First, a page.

New York City Draft Riots

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On July 13, 1863, the streets of New York City were ablaze. People ran rampant without a care of the well being of anyone else; mutilating bodies, robbing people, and setting buildings on fire. Children were rushed to safety from the bloodthirsty mobs. These were the New York City Draft Riots of 1863, and colored and rich people weren't safe from the protests that the poor and working class had against the highly controversial draft (Bernstein 34). These violent riots had to be stopped, and someone had to come up with an idea to put the crowds at rest. The New York City Draft Riots of 1863 were stopped when the Union government decided to compromise by stopping the draft and not receiving more troops for the civil war.
The Draft Riots began on July 13 of 1863 and lasted for five days (Amato and Meisel). The civil war was taking place and the Battle of Gettysburg was ending. Hopes for a Union victory were skyrocketing like never before and the brave soldiers were heading home. Slavery also seemed to only be a temporary thing, with so many African Americans arriving free into the north (Lighthizer). Many things had gone wrong in the past, including battles and race issues. The future seemed so bright for nearly everyone in New York City, and something seemed so clear; things were finally getting better for so many people. Unfortunately for the happy people, it wouldn't remain that way for long.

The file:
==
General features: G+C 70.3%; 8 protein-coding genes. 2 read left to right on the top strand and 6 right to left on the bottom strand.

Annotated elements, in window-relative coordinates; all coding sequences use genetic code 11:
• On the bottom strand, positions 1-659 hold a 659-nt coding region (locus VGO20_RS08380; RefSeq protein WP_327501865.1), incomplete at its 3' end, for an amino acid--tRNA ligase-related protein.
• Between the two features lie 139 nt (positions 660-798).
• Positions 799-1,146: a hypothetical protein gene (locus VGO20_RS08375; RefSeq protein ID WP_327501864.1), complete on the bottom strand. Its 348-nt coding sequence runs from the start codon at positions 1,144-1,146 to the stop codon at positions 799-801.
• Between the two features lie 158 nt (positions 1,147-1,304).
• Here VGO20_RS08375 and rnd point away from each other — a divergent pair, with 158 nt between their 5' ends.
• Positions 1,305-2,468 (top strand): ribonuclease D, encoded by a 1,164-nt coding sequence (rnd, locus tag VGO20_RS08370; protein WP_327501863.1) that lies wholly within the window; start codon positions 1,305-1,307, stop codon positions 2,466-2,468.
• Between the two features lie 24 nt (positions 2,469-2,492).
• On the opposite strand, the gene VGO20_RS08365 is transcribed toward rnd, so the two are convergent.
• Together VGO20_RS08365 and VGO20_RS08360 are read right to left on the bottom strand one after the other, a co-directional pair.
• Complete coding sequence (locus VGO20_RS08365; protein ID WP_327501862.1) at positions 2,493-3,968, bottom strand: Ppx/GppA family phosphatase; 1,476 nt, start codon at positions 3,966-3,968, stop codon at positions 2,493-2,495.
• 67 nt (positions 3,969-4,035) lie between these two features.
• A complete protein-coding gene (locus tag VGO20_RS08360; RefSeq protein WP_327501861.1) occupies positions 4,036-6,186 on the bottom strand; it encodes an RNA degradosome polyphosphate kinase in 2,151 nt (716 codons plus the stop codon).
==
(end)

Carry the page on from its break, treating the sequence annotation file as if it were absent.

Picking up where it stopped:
Racism, fuelled by anger, during that time was at a towering peak. African

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